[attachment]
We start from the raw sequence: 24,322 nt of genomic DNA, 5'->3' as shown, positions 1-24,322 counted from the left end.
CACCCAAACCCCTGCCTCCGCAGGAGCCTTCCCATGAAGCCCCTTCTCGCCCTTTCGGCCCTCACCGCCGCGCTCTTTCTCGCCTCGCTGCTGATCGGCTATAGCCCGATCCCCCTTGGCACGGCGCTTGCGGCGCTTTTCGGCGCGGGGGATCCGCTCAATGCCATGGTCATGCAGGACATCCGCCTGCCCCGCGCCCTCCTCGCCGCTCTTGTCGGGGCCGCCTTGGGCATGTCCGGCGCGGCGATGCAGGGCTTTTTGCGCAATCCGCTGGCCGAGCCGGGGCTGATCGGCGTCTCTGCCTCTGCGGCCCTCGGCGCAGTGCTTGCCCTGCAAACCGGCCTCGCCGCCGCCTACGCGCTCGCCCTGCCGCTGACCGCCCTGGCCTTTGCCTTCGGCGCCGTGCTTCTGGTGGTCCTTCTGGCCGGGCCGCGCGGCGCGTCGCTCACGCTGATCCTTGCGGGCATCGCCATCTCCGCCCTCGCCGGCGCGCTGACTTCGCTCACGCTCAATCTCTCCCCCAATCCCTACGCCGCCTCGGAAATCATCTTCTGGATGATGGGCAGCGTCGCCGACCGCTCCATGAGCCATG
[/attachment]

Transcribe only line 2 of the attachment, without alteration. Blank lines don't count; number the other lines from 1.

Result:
CACCCAAACCCCTGCCTCCGCAGGAGCCTTCCCATGAAGCCCCTTCTCGCCCTTTCGGCCCTCACCGCCGCGCTCTTTCTCGCCTCGCTGCTGATCGGCTATAGCCCGATCCCCCTTGGCACGGCGCTTGCGGCGCTTTTCGGCGCGGGGGATCCGCTCAATGCCATGGTCATGCAGGACATCCGCCTGCCCCGCGCCCTCCTCGCCGCTCTTGTCGGGGCCGCCTTGGGCATGTCCGGCGCGGCGATGCAGGGCTTTTTGCGCAATCCGCTGGCCGAGCCGGGGCTGATCGGCGTCTCTGCCTCTGCGGCCCTCGGCGCAGTGCTTGCCCTGCAAACCGGCCTCGCCGCCGCCTACGCGCTCGCCCTGCCGCTGACCGCCCTGGCCTTTGCCTTCGGCGCCGTGCTTCTGGTGGTCCTTCTGGCCGGGCCGCGCGGCGCGTCGCTCACGCTGATCCTTGCGGGCATCGCCATCTCCGCCCTCGCCGGCGCGCTGACTTCGCTCACGCTCAATCTCTCCCCCAATCCCTACGCCGCCTCGGAAATCATCTTCTGGATGATGGGCAGCGTCGCCGACCGCTCCATGAGCCATG